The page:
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I want to know why India follows a "No First Use Policy" for nuclear weapons. Is there any special advantage for doing so? Or it is done only to project an 'adult in the house'-like image to the world?

Can you tell me the benefits for India?

  • A full answer would be pretty big... probably require going into arguments made on the topic during Truman/Eisenhour era when formulating nuclear strategies. – user4012 Jan 31 '17 at 4:57
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    A bit more context would help here...specifically that you are referring to policies requiring the use of nuclear weaponry. I think it's safe to say, however, that anyone using the 'no first use' policy is doing so because they aren't insane. :) – user1530 Jan 31 '17 at 6:39
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    The "special advantage" is they do not get annihilated from the face of the planet in inevitable retaliation. – Scribblemacher Jan 31 '17 at 12:23
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To avoid escalation.

Without such a policy, in case of war with another nuclear power (let's say, just to name an improbable one, Pakistan), the situation would be highly volatile.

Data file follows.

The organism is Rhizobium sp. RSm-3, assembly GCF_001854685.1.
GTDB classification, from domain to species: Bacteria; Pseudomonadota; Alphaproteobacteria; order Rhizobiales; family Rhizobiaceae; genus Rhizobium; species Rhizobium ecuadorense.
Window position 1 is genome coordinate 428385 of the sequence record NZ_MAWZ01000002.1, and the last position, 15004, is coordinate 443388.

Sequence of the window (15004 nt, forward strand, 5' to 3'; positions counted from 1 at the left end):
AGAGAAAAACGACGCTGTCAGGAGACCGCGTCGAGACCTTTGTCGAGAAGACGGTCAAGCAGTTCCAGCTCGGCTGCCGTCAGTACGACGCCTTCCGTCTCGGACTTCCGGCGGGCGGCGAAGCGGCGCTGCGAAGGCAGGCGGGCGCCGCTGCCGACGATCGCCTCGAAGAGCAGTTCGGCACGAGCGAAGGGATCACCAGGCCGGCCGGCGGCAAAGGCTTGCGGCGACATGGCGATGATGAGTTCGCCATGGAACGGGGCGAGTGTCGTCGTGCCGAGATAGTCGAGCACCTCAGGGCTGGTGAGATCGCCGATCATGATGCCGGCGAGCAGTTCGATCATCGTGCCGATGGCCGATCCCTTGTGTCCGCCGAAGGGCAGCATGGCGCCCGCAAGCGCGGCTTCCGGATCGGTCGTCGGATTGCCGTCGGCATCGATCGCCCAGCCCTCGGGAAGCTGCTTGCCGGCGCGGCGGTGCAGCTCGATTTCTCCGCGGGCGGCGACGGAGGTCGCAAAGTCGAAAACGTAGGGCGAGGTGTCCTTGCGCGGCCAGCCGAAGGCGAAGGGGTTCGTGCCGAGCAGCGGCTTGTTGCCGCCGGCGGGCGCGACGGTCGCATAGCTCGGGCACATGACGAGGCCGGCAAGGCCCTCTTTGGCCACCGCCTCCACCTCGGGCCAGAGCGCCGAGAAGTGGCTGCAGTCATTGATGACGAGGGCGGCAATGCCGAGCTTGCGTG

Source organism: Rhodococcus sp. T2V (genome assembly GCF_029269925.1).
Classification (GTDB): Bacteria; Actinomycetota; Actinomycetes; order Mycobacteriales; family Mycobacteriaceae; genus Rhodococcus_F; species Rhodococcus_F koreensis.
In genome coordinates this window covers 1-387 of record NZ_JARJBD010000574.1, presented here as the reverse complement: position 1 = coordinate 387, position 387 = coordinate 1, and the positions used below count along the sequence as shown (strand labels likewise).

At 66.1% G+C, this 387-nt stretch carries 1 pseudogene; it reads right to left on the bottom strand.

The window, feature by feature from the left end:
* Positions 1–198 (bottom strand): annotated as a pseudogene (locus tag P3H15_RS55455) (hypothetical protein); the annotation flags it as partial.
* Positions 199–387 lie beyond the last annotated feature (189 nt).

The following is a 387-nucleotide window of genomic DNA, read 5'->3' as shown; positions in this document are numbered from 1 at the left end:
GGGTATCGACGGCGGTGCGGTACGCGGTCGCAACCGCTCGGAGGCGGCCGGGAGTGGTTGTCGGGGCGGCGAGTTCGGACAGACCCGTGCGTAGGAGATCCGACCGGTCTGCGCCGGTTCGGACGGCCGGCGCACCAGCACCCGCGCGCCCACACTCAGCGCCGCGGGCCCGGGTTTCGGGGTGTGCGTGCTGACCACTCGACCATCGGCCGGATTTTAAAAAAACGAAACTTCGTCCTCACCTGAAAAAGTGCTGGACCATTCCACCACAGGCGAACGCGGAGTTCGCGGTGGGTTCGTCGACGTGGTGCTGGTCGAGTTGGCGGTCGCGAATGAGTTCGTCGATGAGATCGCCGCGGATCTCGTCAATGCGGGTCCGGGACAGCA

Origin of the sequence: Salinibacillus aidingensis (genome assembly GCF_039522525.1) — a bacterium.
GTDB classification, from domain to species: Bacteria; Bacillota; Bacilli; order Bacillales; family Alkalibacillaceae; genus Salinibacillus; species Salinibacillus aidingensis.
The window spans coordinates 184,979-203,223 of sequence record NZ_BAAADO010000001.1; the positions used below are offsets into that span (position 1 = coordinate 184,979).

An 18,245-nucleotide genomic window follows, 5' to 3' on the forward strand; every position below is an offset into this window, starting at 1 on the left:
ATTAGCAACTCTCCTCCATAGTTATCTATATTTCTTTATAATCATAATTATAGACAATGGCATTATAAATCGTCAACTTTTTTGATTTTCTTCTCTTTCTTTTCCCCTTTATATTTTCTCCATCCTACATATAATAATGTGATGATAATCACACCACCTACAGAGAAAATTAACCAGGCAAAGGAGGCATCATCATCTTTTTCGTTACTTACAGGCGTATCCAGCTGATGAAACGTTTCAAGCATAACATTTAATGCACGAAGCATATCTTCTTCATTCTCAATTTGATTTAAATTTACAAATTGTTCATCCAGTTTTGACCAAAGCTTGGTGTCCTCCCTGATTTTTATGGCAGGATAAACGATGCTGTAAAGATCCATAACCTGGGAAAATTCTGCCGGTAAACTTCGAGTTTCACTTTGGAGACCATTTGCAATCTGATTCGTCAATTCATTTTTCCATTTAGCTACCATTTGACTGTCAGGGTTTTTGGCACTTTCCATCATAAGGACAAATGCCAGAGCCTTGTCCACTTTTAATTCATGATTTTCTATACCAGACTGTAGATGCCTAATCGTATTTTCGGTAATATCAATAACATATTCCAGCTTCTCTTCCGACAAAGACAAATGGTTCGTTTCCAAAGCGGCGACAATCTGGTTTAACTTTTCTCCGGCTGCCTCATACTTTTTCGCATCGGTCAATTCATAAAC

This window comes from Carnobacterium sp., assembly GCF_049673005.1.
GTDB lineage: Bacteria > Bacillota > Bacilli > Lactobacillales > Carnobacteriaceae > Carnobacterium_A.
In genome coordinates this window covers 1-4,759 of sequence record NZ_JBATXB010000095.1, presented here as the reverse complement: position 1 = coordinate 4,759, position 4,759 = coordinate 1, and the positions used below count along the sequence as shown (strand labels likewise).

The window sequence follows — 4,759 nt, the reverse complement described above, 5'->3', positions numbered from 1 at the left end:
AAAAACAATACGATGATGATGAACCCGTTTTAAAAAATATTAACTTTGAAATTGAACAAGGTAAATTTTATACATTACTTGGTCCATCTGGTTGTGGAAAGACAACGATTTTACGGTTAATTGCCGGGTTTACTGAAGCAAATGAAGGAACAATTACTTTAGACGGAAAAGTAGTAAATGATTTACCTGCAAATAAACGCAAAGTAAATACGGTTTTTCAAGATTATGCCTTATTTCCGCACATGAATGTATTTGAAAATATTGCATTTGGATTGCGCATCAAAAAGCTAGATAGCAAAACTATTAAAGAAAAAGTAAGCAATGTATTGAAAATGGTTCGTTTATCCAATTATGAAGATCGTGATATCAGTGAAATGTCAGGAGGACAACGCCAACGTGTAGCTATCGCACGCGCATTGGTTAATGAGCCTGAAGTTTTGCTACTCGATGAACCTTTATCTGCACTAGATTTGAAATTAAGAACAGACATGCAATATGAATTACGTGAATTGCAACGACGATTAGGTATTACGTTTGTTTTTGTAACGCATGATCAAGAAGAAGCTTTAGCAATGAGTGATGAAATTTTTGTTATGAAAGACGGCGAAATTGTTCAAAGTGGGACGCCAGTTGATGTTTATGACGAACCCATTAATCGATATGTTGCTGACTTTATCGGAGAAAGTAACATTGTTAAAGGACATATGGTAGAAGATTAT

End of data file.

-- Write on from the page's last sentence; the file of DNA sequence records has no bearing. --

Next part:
Imagine a war between India and Pakistan, and the Pakistan High Command receiving reports of Indian missiles and bombers advancing towards its territory. They do not know what is the payload to be delivered, and they will not know until they reach their targets. And if it happens to be nuclear bombs, then it probably will be too late for retaliation (even if the HQ is in a bunker good enough to resist the strike, nuclear bomb and radio waves do not mix well).

Are they (Pakistan) under a nuclear attack? Should they give the order to launch their own nuclear weapons before the Indian ones strike? If a missile silo loses its communication with the High Command, will the commander interpret it as the result of a nuclear attack and order to launch the missiles under his charge?

A "no first use policy"1 should avoid this kind of situation, by clarifying that unless Pakistan has started a nuclear attack itself, they should not fear a nuclear attack, and dispel the scenarios stated above and similar ones.

1If the enemy believes it, of course.

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It is typically taken by weaker nuclear countries that wanted to use it as a reason to justify their development of nuclear weapons - look, I'm hoping to use it only fort defense not offense so you don't need to worry about it. Those countries typically don't possess sufficient first strike capabilities vs. another nuclear power so saying so has no downside anyway.

As their capabilities develop, they are likely shift that stand.

China is thee other country that adheere to such a principle. Whether they will continue to adhere to it is anyone's guess.

  • You means to say its a kind of alibi that such countries are employing so that they can grow their nuclear power? – user411518 Jan 31 '17 at 12:23
  • Are you implying that Pakistan is a stronger nuclear country? – user4514 Jan 31 '17 at 13:05
  • @anonymous Pakistan isn't the only country with nuclear strike capability which includes India. – IllusiveBrian Jan 31 '17 at 13:33

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